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A bill in the Pa. legislature could end non-compete agreements for most doctors

Katie Blackley
90.5 WESA
UPMC is not only the largest medical system in Pennsylvania, but also the state's largest non-govermnetal employer.

When Dr. Lorraine Rosamilia left her job at a dermatology practice in State College, she said the non-compete she'd signed 17 years ago banned her from working within 30 miles of her former office. It also prevented her from saying goodbye to her patients, or telling them about her new job, roughly an hour's drive away in DuBois, Pa.

Non-competes are often part of the employment contracts that physicians sign when hired. If a doctor resigns, is fired or laid off, the clause can prohibit them from working for rival health systems within a certain geographic area.

But Rosamilia said her former patients were having difficulty finding a new provider and kept trying to get in touch: They called her mom or her husband's law firm — some even sent Rosamilia pictures of their rashes over Facebook Messenger.

"They're like, 'I just need someone to see this and tell me if it's urgent.’ And you find yourself, you know, really shackled because the people who are nearby who need you — you can't care for them,'" said Rosamilia, who grew up near State College and didn't want to relocate her family.

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Physicians all over Pennsylvania and the U.S. face similar situations. But within the past couple of weeks, there's been significant momentum on both federal and state levels to limit the use of these contracts in medicine.

The Hospital and Healthsystem Association of Pennsylvania declined an interview with WESA. In an email, CEO Nicole Stallings said that non-competes help smaller organizations retain staff and provide predictable access to care for patients. She also noted that health systems must shoulder the upfront costs of credentialing, insurance and training.

"Hospitals are often doing that work and making those investments before providers even start to see patients," she wrote.

But after over a year of consideration, the Federal Trade Commission (FTC) issued a ban on non-competes on Tuesday that applies to all industries. Health systems had lobbied the FTC to make an exception for medical providers, arguing these agreements help prevent hospital closures and stop doctors from leaving underserved areas. However, in the final ruling, the commission specifically addressed the health care industry, saying non-competes are a method of unfair competition.

This new federal rule is cold comfort to many Pennsylvania doctors. The FTC has limited authority over tax-exempt organizations and the Pennsylvania Medical Society reports that approximately 70% of hospitals in the state are non-profits, including those owned by UPMC, Allegheny Health Network and Geisinger Health System.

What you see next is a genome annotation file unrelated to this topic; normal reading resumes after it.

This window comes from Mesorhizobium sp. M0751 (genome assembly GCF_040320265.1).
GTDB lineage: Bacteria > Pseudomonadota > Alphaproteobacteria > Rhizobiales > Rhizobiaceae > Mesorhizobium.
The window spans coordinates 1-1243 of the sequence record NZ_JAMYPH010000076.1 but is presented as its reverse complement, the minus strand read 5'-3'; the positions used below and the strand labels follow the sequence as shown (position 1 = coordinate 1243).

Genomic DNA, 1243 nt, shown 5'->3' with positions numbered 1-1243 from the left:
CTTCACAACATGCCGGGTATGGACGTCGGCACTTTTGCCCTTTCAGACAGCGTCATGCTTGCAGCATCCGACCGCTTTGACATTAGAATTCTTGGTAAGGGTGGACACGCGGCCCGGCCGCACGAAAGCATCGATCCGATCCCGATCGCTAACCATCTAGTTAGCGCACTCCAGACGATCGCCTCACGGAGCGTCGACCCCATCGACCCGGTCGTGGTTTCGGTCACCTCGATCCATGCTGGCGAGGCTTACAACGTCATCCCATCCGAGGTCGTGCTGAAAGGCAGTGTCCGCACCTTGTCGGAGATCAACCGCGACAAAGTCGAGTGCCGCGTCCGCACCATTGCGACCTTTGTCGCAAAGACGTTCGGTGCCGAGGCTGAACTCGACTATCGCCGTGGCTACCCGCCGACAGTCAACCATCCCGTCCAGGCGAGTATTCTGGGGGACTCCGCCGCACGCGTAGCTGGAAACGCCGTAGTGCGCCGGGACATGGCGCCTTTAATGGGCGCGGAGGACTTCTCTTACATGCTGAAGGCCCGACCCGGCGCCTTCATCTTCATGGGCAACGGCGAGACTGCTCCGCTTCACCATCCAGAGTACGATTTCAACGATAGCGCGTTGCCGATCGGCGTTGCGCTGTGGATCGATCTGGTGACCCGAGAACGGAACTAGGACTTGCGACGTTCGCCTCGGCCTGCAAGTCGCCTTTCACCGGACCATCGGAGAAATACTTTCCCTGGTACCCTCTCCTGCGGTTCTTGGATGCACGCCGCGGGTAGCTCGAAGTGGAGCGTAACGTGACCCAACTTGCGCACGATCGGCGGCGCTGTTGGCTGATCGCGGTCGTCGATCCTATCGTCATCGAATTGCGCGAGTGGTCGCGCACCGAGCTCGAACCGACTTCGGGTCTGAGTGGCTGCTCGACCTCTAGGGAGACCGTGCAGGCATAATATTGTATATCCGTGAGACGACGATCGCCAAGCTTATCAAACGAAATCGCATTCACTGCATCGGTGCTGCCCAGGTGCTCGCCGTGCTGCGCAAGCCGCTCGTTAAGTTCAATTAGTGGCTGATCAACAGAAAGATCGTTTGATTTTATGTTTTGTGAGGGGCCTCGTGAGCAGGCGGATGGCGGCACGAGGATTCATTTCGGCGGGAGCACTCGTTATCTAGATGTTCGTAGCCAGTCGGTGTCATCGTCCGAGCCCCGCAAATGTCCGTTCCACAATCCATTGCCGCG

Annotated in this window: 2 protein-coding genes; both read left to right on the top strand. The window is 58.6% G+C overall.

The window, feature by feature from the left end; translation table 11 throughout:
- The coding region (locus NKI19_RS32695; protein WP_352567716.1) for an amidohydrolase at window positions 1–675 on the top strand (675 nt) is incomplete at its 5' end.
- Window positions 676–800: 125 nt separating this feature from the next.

Though the FTC says there are circumstances where a nonprofit falls under its jurisdiction, this rule is not a death blow and likely faces years of litigation in federal court.

In the meantime, some Pennsylvania physicians are watching developments in Harrisburg: Legislation that drastically limits the use of non-competes in medical care was voted out of the House last week, 150 – 50, and is now awaiting consideration in the Senate's Health and Human Services Committee.

State Rep. Arvind Venkat (D-Allegheny Co.) is an emergency medicine doctor and one of the bill's primary sponsors. He said that non-competes send the message that patients are owned by hospitals and health systems.

"If a physician or some other clinician decides to leave, that patients don't get to decide whether they get to go and be cared for continuously by that clinician or not," said Venkat. "I think that's an inversion and a perversion of health care."

The bill does allow non-competes for practices in counties with fewer than 90,000 people. Venkat said that though it would be ideal to get rid of all non-competes, there are pragmatic arguments to allow them in certain circumstances, such as to protect health care access in rural Pennsylvania.

Both Venkat and Rosamilia said ending non-competes is essential as large health systems like UPMC continue to buy up independent practices and hospitals, turning the health care landscape into regional monopolies.

"You shouldn't have to necessarily be beholden to something that you signed so long ago when the health care market and even your own practice was completely different," she said.

Sarah Boden covers health and science for 90.5 WESA. Before coming to Pittsburgh in November 2017, she was a reporter for Iowa Public Radio. As a contributor to the NPR-Kaiser Health News Member Station Reporting Project on Health Care in the States, Sarah's print and audio reporting frequently appears on NPR and KFF Health News.